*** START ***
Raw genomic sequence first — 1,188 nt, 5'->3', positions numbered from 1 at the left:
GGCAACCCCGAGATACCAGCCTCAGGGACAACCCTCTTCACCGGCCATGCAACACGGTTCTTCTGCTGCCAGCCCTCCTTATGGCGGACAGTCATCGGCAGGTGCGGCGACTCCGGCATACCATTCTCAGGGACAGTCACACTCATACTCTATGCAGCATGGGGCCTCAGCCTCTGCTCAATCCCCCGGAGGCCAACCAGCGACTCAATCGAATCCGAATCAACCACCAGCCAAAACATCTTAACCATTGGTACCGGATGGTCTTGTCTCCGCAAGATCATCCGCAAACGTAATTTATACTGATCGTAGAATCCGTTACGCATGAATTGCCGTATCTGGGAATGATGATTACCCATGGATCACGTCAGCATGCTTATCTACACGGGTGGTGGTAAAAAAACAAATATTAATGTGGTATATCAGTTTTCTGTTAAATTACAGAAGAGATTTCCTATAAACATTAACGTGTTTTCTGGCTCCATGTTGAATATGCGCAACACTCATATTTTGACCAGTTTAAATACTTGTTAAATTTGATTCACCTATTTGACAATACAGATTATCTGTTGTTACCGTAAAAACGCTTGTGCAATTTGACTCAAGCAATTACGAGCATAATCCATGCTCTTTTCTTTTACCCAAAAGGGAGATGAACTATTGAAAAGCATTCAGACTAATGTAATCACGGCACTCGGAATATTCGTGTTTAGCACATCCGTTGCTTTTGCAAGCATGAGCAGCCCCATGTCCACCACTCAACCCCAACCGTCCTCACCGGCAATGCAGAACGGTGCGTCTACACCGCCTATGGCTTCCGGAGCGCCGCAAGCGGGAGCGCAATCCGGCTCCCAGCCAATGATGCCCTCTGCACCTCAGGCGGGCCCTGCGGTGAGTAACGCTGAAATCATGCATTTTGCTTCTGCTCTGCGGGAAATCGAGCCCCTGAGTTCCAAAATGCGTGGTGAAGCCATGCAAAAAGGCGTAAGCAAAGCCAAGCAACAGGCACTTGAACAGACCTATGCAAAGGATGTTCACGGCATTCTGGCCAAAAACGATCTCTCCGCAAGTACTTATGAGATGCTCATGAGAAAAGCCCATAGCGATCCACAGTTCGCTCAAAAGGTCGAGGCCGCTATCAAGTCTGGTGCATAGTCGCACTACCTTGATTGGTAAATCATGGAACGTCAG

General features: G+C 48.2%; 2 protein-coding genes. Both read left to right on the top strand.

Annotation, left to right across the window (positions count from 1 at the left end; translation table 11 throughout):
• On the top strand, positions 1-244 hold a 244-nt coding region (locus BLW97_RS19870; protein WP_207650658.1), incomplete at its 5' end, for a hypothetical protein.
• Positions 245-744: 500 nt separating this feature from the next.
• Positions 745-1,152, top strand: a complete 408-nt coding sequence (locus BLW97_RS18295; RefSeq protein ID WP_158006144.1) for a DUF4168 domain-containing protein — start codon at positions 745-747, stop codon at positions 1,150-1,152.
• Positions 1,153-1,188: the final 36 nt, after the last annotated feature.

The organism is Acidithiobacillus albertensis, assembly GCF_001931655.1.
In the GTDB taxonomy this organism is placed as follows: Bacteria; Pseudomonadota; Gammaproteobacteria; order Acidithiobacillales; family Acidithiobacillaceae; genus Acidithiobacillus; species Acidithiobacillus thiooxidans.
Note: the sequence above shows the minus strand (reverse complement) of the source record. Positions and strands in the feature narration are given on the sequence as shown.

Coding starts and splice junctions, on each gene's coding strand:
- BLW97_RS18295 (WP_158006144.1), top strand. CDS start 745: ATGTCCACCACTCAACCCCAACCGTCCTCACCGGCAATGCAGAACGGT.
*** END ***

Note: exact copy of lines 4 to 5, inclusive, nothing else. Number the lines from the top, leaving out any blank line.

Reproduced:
Annotation, left to right across the window (positions count from 1 at the left end; translation table 11 throughout):
• On the top strand, positions 1-244 hold a 244-nt coding region (locus BLW97_RS19870; protein WP_207650658.1), incomplete at its 5' end, for a hypothetical protein.